How a busy R.N., mother and wife gave a foster child the one thing she wanted most
By: Kathryn Hyatt
Nine-year-old Brittany confidently walked up to the stand, her eyes sharp and determined. Her pigtails swayed side-to-side with each step as she climbed the steps to the witness stand. Her aunt’s words echoed in her head: “All you have to do is tell the truth – nothing more, nothing less.” She faced the attorney as he cleared his throat. “Miss Brittany, can you please identify the person who murdered your brother?”
Brittany walked the court through the events of that night: the screams she heard from the sidewalk, the bruises that covered his body from last time, how he was thrown across rooms. She described his heaviness when he could no longer sit up, the “stuff” coming out of his mouth and the overwhelming panic when 911 couldn’t save him. The horrific memory etched in her mind plays again and again. She remembers it all.
Court-appointed special advocate, Chrisy, had been waiting over a year for this day. She knew the outcome of this trial would impact the parental rights over Brittany and her younger brother, to whom she had been appointed two-and-a-half years earlier. During this time, Chrisy had followed the children through four different placements. Chrisy constantly tried to understand what the most important thing was to them.
Feeling caught in the middle, the children found the constant changes confusing. While Brittany was devastated by the death of her brother, it was clear she still loved her parents and wanted to be with them. She often lied to ensure a good impression of different family members. As the one consistent presence in their lives, Chrisy was “constantly reminding her that it’s OK to love and miss her mom – that no feeling is wrong. She’s a little girl trying to figure out all this chaos she shouldn’t have had to go through.”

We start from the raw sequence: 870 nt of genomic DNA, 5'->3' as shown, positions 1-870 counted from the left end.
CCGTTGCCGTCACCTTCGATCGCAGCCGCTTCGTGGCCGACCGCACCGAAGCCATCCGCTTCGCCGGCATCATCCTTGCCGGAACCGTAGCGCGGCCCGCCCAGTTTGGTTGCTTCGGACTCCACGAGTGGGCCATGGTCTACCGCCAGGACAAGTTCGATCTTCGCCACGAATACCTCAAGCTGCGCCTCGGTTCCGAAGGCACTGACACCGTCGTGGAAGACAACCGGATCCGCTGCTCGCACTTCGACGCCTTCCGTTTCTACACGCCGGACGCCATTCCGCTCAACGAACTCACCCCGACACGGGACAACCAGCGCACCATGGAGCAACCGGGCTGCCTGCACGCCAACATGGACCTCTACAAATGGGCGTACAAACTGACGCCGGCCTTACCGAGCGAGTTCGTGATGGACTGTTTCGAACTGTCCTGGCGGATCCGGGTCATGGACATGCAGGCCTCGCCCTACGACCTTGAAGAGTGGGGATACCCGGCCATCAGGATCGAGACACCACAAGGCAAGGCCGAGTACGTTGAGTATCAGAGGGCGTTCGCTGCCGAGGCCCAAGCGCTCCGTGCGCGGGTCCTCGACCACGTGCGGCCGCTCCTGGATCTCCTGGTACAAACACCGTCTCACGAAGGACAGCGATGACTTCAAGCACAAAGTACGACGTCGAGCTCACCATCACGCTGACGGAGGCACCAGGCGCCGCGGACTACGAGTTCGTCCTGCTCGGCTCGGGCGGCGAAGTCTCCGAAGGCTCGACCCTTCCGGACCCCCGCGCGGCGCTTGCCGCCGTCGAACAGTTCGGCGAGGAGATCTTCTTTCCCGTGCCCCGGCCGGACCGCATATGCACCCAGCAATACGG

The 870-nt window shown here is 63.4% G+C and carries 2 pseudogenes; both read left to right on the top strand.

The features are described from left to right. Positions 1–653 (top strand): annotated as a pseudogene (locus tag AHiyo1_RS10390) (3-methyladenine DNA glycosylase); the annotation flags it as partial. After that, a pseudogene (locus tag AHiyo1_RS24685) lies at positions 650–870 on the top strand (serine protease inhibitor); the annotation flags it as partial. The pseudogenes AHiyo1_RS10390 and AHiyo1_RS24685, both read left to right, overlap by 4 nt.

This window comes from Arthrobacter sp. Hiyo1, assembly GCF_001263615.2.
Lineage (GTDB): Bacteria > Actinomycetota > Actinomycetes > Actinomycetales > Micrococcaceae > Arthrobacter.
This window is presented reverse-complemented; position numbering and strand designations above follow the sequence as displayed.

Even at such a young age, Brittany started worrying she would grow up to be like her mother. Chrisy assured her that she wasn’t predestined to grow up to be like someone just because they’re related. “You get to choose who you want to be.” Brittany’s youngest brother’s objective was simple: As long as he was with his sister, he was OK. Chrisy remembers “waiting it out with him” during angry outbursts, encouraging the boy she would not give up on him.
Chrisy believes being an R.N. gives her practical experience on how to communicate with multiple differing parties – a much-needed skill in working her case. It taught her “how to speak with people at their level with awareness of cultural beliefs, and to understand a poor decision can be due to lack of education, mental illness, medications, etc.”
Chrisy admits her most useful tool in navigating this case was a simple one. “We had a family tree that I carried around and provided a copy to the judge.” With a large family, Chrisy spent most of her case time “trying to untangle accusations” between family members. “Everybody knew what happened. In other cases, they question if the abuse really happened. Not this one. You had a child who was alive, now they’re not. No one could deny that.” Amidst it all, Chrisy’s goal remained to ensure the children were in a “safe place that would provide for them the rest of their lives.”
Chrisy knows the most valuable thing she advocated for was the children’s name change. Even after she advocated for Brittany to be permanently placed with her aunt, Brittany still longed to feel part of the family. “For her name to match her cousins’ meant she was one of them. When the judge granted our request, it was everything to this little girl.”
Chrisy’s CASA casework supervisor had plenty to say about her advocacy. “She is a very busy wife and mother with an extremely demanding job – yet she manages to give the children and families on her CASA cases more of her time, attention and heart than I would have ever thought possible.”
Court Appointed Special Advocates (CASA) for Children is a network of 949 community-based programs that recruit, train and support citizen-volunteers to advocate for the best interests of abused and neglected children in courtrooms and communities. For more information about CASA, or if you are interested in becoming a CASA, please visit www.coastalbendcasa.org or call 361-884-2272.
Photos courtesy of CASA